No matter how much art or how many beef tongue sandwiches offered, people here live on the edge. As my friend Dirk says, "this is the island of misfit toys." And what makes this desert really special is not the people passing through town or the girls in top knots with platform sandals at the bar, but the people who have come here to learn and adapt and be completely OK with the edge of wild.

And not "wild" in the way that the new "party like a rock star" cliche saying is wild (which, in my opinion, heralds the death of the "rock star"), or "wild" in the bed-head tousled hair pinned into a messy bun is wild, or even the "wild" in the way my mother used to say it, "Those girls are WILD and you are NOT hanging out with them." No. I'm talking you need to be OK with a drive-too-far-into-the-desert-without-a-survival-kit-and-you-will-die type of wild.

For example, not too long ago, my coworker almost died. He owns land down in Terlingua Ranch and was down there when a monsoon rolled through. For reasons unknown to me, he hopped in his truck to see if Terlingua Creek was rising. It was and he got swept down in it. He sat in his truck for hours with the water rising, boulders and debris pounding against his doors until he realized he could just as easily drown in the truck so he opened the door and abandoned ship, in the middle of a moonless night in the desert.

He washed downstream until he could grab the edge of the creek and pull himself out. Soaking wet with no resources, he had to find shelter. During his aimless trek he said lightening flashed and he saw a pair of eyes behind him. Mountain lion, coyote or bobcat, he doesn't know, but something was hoping he wouldn't make it. But he did. He found an adobe ruin, crawled inside and waited out the storm and for rescue.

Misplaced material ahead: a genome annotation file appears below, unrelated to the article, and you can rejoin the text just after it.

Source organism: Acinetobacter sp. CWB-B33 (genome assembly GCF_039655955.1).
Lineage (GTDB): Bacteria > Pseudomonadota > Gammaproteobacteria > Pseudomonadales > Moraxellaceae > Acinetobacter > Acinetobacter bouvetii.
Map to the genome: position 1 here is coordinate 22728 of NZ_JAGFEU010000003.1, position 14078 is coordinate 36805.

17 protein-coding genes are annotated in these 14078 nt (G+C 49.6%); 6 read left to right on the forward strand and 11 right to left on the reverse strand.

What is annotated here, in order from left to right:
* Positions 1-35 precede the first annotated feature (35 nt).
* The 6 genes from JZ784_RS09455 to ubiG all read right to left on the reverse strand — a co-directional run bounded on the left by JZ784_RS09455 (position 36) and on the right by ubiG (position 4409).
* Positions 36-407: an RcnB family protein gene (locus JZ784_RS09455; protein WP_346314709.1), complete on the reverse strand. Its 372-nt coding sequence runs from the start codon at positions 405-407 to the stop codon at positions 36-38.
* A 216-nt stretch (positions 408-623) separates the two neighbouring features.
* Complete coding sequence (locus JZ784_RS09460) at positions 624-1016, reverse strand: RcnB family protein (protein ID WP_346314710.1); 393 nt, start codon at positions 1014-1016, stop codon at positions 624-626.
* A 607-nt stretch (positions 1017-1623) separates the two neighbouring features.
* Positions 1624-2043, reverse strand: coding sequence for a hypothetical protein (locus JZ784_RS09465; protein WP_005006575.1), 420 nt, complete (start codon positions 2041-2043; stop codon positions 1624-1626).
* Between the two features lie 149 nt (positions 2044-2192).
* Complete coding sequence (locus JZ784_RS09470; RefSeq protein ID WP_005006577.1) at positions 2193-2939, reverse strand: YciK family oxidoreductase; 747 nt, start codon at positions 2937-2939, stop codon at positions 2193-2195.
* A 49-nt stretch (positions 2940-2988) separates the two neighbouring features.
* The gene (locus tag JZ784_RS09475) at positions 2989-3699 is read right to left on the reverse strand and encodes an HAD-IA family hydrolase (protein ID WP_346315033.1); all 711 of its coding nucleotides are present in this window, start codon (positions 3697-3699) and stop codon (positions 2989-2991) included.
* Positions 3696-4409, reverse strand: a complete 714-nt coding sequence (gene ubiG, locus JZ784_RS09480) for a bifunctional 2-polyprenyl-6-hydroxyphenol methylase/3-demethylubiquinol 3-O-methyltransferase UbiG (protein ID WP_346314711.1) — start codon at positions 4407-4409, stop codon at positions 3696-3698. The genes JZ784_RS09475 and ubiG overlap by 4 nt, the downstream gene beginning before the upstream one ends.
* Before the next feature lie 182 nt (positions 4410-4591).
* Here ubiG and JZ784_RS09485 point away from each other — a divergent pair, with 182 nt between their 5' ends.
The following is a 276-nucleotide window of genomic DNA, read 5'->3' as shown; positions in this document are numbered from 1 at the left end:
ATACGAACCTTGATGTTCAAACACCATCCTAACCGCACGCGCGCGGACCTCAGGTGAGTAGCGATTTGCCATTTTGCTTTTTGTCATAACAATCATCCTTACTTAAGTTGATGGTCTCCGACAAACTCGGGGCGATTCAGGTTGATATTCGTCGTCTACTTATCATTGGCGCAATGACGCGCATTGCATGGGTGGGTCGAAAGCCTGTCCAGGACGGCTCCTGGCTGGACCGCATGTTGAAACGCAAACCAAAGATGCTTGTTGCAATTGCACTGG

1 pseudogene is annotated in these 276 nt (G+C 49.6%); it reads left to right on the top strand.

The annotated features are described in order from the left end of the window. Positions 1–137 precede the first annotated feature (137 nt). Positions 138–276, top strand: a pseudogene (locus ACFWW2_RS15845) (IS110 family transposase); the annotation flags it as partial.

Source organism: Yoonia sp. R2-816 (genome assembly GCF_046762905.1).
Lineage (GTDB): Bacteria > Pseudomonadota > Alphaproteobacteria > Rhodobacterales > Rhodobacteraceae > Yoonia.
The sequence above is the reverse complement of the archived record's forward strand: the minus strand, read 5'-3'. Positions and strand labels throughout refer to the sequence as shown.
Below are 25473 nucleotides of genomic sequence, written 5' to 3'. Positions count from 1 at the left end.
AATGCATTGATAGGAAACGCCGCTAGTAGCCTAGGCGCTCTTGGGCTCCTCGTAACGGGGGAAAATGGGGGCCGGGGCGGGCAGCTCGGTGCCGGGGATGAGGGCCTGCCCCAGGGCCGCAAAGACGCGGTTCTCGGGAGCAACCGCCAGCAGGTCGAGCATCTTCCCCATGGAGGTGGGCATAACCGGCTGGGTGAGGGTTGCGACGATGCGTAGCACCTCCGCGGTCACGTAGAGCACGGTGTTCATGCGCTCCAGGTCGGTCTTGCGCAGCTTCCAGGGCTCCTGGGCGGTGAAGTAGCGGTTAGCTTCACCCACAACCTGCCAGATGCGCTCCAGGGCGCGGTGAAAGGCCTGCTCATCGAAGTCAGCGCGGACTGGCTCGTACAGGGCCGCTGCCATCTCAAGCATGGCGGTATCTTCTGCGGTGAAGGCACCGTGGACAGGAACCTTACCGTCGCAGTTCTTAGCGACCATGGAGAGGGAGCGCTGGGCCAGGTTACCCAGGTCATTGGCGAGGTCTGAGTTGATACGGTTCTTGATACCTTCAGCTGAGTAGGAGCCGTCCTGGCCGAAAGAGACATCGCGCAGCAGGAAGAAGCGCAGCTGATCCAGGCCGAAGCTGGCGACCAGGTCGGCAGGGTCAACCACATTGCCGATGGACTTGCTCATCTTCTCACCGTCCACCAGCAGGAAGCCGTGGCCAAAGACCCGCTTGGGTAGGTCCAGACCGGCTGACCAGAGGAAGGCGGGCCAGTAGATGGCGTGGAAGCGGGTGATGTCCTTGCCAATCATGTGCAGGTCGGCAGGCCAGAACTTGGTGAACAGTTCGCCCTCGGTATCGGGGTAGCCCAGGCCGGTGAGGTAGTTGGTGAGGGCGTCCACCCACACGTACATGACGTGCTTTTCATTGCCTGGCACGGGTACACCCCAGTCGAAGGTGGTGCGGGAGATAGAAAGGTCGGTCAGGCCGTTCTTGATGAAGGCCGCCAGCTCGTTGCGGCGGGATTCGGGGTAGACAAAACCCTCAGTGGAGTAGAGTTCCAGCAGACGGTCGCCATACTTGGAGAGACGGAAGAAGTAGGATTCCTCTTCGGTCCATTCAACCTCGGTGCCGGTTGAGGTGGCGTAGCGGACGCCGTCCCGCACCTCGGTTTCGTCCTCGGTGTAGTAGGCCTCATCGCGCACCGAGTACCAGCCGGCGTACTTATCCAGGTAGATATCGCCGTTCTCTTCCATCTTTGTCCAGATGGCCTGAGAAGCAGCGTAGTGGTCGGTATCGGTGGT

Needless to say, the guy was pretty shaken up.

But the funny this is, when I posted the story on Facebook, the closer my friends lived to the border, the more "meh" they were about the whole experience.

From Connecticut I got, "Holy cripes. Come move in with us. It isn't safe where you are."

But the folks from Terlingua were more nonchalant.

"Welcome to the desert," wrote one.

Author and journalist Michael Pollan was here this weekend as part of the 2012 Marfa Dialogues and he spoke to a packed house at the Crowley Theatre.

"There is something wrong with our assumptions of the natural world," he said.

Which is true. We approach the outdoors with thoughts, as Pollan said he first did, of Thoreau ("Simplicity! Simplicity! Simplicity!") believing bucolic Walden will show us on the meaning of life once we're able to live without pesticides and margaritas (Author's Note: I do not want to live in a world without margaritas). It's a bit much, that approach. But then again, so is treating nature as a giant X Games. Both are simply unrealistic.

Pollan said the urbanite seeking the full nature experience "can go to the wild, go to the woods, go to the desert, but my feeling is if they'd just go to the garden, that has a lot to teach us." Just getting outside and digging in the dirt does a lot for advancing understanding of how the land and animals respond to the elements. It is, as Pollan was saying, critical knowledge we've lost.

Take for example the perfectly innocent question asked by a young hipster before the Marfa Dialogues nature walk at Mimms Ranch.

"So, do you water the ranch?" she asked. She really didn't know.

"No, we rely solely on rain water, which is why the drought effected us so deeply," answered a very gracious Dr. Bonnie Warnock.

The young hipster's idea of land management must be rooted in suburban lawns with Bermuda grass and sprinkler systems. It reminded me of the time back in college when we visited the Grand Canyon. A friend knew a park employee there and he told us that very often tourists would ask him at night, "so what time do they turn the lights on?"

Living on the edge out here, the edge of the manicured, civilized world and the untamed natural one, teaches you things-- well, it teaches things to those who pay attention and leave the center of town every now again-- it teaches you to always know your surroundings, manage resources wisely, and understand the signs of danger so that you don't end up surprised.

Because surprise in the desert is a bad thing.

Just ask the deer who lost his leg.

Monday, August 20, 2012

Just because you can't hear them, doesn't mean they're not partying.

The Marfanoia began the weekend of July 4th, which also happened to be my first official weekend in town; I went to the Pueblo for some milk and there were throngs of young, hip people filling baskets with salsa, beer and meats. Aisle after aisle people were preparing for a good time and all I had was my scheduled was my organic milk purchase and a date with my couch.